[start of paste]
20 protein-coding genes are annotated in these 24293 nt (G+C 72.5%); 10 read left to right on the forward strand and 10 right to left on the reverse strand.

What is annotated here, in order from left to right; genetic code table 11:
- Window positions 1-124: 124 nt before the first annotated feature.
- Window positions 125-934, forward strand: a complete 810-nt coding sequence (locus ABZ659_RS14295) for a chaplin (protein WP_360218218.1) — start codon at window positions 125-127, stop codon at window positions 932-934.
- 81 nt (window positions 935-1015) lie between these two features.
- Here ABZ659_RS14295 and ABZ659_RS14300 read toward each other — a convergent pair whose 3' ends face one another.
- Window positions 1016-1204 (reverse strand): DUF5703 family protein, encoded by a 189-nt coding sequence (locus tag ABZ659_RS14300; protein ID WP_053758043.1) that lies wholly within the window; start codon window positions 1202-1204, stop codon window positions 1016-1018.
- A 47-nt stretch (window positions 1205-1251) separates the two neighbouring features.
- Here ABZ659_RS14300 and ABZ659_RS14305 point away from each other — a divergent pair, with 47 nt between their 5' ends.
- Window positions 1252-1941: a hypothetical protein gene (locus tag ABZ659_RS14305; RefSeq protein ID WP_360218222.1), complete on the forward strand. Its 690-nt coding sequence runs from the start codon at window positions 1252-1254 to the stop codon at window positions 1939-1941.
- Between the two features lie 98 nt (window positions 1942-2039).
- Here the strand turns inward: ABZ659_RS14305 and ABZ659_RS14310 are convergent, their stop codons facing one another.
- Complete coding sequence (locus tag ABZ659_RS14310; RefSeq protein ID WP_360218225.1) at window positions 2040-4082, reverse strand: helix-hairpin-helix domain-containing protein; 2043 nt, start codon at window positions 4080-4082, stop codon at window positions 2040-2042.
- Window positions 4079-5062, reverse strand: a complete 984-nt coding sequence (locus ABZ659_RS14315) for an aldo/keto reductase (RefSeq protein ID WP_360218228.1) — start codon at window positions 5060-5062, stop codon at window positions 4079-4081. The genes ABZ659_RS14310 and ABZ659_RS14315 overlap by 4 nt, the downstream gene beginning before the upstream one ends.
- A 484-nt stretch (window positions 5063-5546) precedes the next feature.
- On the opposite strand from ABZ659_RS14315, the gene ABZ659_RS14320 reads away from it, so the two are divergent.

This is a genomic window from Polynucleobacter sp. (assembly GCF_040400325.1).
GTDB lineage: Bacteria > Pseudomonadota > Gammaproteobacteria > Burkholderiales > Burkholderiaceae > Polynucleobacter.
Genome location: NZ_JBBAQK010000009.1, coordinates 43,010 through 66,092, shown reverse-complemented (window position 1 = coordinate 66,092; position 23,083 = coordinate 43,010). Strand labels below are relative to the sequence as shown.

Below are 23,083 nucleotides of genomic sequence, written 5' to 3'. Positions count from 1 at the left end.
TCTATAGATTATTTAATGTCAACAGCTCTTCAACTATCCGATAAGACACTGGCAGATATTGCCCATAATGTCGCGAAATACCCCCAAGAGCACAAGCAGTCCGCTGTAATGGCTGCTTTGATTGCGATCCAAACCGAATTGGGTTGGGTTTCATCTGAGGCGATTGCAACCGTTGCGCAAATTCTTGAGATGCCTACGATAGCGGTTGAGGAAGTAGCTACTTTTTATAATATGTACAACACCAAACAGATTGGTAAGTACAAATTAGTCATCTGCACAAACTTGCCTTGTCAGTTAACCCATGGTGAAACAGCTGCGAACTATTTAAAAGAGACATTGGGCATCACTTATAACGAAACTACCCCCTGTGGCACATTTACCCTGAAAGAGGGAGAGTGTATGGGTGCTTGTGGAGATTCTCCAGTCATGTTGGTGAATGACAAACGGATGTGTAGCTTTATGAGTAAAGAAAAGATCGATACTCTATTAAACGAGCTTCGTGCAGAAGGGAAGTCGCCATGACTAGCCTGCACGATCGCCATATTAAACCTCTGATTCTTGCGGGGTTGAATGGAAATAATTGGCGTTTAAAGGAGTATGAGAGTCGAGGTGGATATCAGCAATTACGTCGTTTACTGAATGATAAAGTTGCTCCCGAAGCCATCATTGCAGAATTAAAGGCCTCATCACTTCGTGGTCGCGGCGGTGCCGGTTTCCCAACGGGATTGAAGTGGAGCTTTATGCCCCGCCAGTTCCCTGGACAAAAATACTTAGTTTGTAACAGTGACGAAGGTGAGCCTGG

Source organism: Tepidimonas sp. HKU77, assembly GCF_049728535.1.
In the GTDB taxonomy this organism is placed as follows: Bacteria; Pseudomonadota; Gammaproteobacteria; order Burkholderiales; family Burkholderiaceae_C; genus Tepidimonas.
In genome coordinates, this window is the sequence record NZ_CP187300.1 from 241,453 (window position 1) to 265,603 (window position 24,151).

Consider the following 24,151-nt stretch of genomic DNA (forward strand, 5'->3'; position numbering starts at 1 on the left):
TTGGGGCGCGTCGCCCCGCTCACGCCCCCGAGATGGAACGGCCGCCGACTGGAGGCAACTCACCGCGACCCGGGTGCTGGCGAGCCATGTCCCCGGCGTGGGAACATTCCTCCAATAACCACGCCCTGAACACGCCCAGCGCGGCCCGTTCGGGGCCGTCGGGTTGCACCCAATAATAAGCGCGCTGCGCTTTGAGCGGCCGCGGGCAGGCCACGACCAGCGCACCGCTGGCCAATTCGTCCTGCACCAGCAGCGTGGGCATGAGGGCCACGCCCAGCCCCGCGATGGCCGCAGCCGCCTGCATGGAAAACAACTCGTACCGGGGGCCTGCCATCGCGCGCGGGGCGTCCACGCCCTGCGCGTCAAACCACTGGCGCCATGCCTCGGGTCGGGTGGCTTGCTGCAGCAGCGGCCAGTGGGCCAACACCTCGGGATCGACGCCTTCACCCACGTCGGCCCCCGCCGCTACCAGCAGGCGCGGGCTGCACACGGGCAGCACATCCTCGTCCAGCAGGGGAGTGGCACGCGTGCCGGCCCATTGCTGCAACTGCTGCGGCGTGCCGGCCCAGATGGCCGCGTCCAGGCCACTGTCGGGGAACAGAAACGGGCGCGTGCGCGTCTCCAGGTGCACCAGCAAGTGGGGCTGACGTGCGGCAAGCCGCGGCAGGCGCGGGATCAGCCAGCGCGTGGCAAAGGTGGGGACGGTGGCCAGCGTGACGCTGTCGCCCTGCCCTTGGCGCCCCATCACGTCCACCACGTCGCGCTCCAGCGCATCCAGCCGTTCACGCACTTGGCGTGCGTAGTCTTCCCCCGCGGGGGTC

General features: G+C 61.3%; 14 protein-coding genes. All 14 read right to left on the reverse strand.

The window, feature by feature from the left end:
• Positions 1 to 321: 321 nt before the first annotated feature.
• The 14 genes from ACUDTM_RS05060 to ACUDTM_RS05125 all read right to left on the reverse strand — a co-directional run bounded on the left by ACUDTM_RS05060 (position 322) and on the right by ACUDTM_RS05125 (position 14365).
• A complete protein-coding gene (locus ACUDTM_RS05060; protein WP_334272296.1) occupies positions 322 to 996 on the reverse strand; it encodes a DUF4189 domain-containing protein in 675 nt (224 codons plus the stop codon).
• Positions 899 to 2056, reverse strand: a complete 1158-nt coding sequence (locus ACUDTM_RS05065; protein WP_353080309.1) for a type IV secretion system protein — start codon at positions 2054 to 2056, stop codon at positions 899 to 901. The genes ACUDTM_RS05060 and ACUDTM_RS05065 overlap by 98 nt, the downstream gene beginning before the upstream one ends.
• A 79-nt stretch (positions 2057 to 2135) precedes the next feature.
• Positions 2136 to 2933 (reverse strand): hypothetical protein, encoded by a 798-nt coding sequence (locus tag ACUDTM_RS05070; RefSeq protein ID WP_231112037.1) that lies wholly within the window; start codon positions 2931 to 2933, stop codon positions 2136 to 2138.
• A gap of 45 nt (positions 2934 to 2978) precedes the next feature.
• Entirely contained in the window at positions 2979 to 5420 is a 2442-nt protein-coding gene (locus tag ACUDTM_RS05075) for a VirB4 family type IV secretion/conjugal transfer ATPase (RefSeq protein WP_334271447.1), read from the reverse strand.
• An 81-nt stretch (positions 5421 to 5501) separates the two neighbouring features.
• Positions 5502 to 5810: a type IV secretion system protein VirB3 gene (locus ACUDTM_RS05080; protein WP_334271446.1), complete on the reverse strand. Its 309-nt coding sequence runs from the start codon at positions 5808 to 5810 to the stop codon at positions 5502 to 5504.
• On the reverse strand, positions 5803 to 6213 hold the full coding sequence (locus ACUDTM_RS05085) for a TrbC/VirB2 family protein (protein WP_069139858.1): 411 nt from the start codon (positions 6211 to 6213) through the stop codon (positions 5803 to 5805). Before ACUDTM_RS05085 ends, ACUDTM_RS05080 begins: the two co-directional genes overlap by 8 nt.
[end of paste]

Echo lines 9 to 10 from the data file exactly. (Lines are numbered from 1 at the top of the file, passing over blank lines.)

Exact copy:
- Here ABZ659_RS14300 and ABZ659_RS14305 point away from each other — a divergent pair, with 47 nt between their 5' ends.
- Window positions 1252-1941: a hypothetical protein gene (locus tag ABZ659_RS14305; RefSeq protein ID WP_360218222.1), complete on the forward strand. Its 690-nt coding sequence runs from the start codon at window positions 1252-1254 to the stop codon at window positions 1939-1941.